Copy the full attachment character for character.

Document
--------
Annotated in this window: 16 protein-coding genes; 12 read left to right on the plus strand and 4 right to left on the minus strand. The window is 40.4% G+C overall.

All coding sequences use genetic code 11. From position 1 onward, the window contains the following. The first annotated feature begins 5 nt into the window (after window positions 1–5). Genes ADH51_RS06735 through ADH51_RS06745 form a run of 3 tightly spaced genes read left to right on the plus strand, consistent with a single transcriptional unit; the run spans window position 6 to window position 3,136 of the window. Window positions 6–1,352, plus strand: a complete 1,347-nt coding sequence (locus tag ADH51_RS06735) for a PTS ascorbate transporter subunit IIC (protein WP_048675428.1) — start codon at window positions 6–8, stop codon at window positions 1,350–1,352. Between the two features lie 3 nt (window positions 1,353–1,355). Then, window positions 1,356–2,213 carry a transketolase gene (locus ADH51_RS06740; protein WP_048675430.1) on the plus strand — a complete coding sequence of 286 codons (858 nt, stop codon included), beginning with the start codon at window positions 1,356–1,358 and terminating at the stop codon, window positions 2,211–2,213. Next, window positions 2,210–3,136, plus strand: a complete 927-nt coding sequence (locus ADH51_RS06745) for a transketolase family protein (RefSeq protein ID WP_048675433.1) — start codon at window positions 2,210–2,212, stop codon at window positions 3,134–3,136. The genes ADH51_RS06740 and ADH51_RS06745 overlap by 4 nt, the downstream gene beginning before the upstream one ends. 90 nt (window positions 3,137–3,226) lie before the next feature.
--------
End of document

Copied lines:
Annotated in this window: 16 protein-coding genes; 12 read left to right on the plus strand and 4 right to left on the minus strand. The window is 40.4% G+C overall.

All coding sequences use genetic code 11. From position 1 onward, the window contains the following. The first annotated feature begins 5 nt into the window (after window positions 1–5). Genes ADH51_RS06735 through ADH51_RS06745 form a run of 3 tightly spaced genes read left to right on the plus strand, consistent with a single transcriptional unit; the run spans window position 6 to window position 3,136 of the window. Window positions 6–1,352, plus strand: a complete 1,347-nt coding sequence (locus tag ADH51_RS06735) for a PTS ascorbate transporter subunit IIC (protein WP_048675428.1) — start codon at window positions 6–8, stop codon at window positions 1,350–1,352. Between the two features lie 3 nt (window positions 1,353–1,355). Then, window positions 1,356–2,213 carry a transketolase gene (locus ADH51_RS06740; protein WP_048675430.1) on the plus strand — a complete coding sequence of 286 codons (858 nt, stop codon included), beginning with the start codon at window positions 1,356–1,358 and terminating at the stop codon, window positions 2,211–2,213. Next, window positions 2,210–3,136, plus strand: a complete 927-nt coding sequence (locus ADH51_RS06745) for a transketolase family protein (RefSeq protein ID WP_048675433.1) — start codon at window positions 2,210–2,212, stop codon at window positions 3,134–3,136. The genes ADH51_RS06740 and ADH51_RS06745 overlap by 4 nt, the downstream gene beginning before the upstream one ends. 90 nt (window positions 3,137–3,226) lie before the next feature.